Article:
Women in Trading: Building a Trading Business

Hi Tackle Family,

It’s April and there are a lot of things about this month that makes it exciting. The NBA/ NHL playoffs, NFL draft around the corner and baseball season underway is great for those who love and follow these sports. For others is just being able to take a walk around the neighborhood after work because it’s still light outside. And of course, for some, it’s just enjoying the warmer weather. If I had to guess the one thing people dislike about April my guess would be filling taxes. The days leading up to the deadline I often see the news channels interviewing experts or making comments about deductions and filling for extensions and so on and so forth. Advertising for online filling software or the popular retail tax companies seems to occupy every thirty-second commercial slot. What I also notice are the investment brokerage firms with ads reminding people to make their IRA contributions for the prior year before the tax deadline.

The other day while having a general discussion about trading with an accountant, the accountant made a comment that got me thinking about the cost of ignorance. The discussion was about people who take on trading without proper education and knowledge of building a trading business. The accountant said every year people bring in their 1099’s from trading, none ever expense any education costs and sadly the 1099’s people bring in are reporting losses. Our mentors and coaches talk about treating your trading like a business and not a hobby. They also talk about your power team including Attorneys and CPAs who specialize in working with investors. I think it is a good reminder to work building a trading business if you are new or review your current structure if you have established a trading business. With that said, I am not a CPA or Attorney, therefore, seek the advice of one for your own your personal situation. Aside from having a daily routine and your core strategies and system of what you trade, the type of account you are trading in is just as important if not the most important. An individual account is where the majority of people will start their trading business and the same is true for our retirement accounts. When opening a retirement account aside from your company 401k, the 2 other common accounts are an IRA or a Roth IRA. Here’s a quick definition to distinguish the difference between the two.

Traditional IRA: Contributions to a traditional IRA are tax-deductible, meaning they reduce your taxable income for the year of the contribution. The money grows tax-free while inside the account and is then taxed when you withdraw it.

Roth IRA: Contributions to a Roth IRA are not tax-deductible, but the money grows tax-free and can be withdrawn tax-free in retirement.

Over time you will create a company and begin to trade in that account. Your company can offer a 401k or a Roth 401k for your retirement as other companies do. Again, seek legal advice to make sure that you have a business that is properly structured. Now going back to the TV ads. For those that do open and make contributions to an IRA or Roth IRA based on a recommendation from an online tax software or TV commercial, I wonder how that money ends up being invested? My guess is that once that account is open, the funds either end up sitting in a money account or some type of mutual fund until the following year when you make yet another contribution or not. Perhaps this was you at some point or maybe you are a new trader that needs to identify where all your retirement accounts are and what’s in them. This process can seem overwhelming especially when you are still trying to find your footing in trading, however, putting all the pieces together and being able to identify what you have will help with your overall portfolio design. The time you dedicate towards trading should not only be for trading. You need to allocate time to for self-development and also time to work on your business. Tax and asset protection is a vital part of your business and should not be ignored. It may make sense to consolidate some of your accounts if you have duplicate accounts. For example, if you have multiple 401k’s from previous employers, it may be beneficial to convert them into one IRA account as opposed to having an IRA for each 401k. Otherwise, for every trade you make in one account you’d have to log into the other accounts to enter another trade. How you run your trading accounts can be time-consuming if you don’t have a good structure in place. Portfolio design and asset allocation are key when running multiple accounts so set aside some time to make sure you are efficient with your time. If you have formed a company or considering to do so, seek CPA’s and attorneys to make sure your bylaws and articles are in order. The fees are the fees it’s the cost of doing business just like we pay commissions to trade. Trying to cut corners and not fully understanding tax and asset protection can cost you a lot in the long run. Speaking of commisions, check out Tyler’s blog on how to cut costs on commissions right HERE.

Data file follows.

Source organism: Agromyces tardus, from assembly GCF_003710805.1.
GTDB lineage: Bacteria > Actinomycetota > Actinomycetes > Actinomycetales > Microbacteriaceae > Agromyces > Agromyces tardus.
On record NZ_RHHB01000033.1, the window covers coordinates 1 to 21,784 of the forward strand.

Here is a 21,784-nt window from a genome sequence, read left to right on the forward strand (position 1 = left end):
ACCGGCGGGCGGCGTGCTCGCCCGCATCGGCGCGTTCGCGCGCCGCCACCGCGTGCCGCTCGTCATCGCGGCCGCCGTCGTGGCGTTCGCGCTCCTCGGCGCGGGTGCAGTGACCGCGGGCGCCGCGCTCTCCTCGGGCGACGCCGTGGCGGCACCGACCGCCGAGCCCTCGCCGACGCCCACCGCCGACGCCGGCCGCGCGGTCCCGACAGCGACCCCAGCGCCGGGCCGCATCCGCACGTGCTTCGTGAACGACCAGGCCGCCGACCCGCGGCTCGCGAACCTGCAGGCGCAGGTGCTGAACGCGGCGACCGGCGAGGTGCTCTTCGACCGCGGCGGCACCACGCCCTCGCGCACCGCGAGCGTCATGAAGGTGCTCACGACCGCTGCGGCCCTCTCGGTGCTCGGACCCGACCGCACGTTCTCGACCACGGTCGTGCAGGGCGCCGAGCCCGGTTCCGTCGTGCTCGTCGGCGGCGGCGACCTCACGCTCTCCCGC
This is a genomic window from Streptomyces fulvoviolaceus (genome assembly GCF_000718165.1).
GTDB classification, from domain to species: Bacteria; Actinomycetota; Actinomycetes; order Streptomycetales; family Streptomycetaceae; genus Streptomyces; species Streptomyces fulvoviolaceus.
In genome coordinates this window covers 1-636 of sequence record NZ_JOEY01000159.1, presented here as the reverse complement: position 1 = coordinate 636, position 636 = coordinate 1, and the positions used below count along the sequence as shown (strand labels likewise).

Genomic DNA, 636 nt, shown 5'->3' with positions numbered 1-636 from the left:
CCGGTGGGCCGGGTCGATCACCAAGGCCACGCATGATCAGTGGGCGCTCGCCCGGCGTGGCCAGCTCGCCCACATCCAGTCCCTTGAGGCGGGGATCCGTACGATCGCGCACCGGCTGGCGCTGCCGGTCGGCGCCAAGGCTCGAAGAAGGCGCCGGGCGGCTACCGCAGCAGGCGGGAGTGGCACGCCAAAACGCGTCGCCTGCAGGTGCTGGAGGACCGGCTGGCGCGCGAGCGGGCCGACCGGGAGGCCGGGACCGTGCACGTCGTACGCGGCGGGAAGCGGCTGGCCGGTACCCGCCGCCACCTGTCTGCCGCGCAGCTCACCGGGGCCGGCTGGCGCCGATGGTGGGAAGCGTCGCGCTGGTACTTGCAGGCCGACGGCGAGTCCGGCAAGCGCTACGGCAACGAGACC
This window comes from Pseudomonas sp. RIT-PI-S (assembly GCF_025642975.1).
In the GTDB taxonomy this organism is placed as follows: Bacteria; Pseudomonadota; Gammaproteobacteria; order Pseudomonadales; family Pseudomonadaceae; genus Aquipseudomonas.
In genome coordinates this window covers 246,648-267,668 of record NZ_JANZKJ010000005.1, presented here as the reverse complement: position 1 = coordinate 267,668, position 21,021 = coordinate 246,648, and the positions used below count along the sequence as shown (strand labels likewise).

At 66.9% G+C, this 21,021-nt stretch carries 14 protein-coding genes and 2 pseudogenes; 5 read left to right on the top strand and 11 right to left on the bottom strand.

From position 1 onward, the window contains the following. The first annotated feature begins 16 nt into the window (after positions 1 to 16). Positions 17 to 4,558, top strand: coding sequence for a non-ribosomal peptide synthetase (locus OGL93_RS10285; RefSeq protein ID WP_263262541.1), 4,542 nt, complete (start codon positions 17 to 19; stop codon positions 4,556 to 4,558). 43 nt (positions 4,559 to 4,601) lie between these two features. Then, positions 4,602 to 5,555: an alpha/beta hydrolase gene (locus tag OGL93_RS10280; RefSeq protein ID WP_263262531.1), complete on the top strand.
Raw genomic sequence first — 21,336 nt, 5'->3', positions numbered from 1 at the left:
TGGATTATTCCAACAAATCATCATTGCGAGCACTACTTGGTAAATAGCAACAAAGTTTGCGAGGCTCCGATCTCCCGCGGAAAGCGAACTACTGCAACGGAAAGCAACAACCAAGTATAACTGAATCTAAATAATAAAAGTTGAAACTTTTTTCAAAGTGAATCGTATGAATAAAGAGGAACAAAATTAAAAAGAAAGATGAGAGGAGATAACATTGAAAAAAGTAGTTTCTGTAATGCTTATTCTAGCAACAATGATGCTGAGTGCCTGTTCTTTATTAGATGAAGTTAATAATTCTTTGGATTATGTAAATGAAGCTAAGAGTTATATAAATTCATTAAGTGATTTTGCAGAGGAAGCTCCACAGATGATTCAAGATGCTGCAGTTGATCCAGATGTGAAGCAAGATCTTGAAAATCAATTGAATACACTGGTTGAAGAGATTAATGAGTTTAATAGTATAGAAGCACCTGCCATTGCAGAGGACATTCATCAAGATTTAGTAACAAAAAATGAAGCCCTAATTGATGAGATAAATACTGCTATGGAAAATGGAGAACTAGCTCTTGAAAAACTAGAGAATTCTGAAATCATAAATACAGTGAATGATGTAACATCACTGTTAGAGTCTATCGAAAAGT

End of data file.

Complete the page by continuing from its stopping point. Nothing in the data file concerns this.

Think about your trading business and what is missing to take it to the next level. Invest in people who will help you grow, and of course, let us know in the comments how your trading journey is going.

Untill next time traders,

Emily Muiruri



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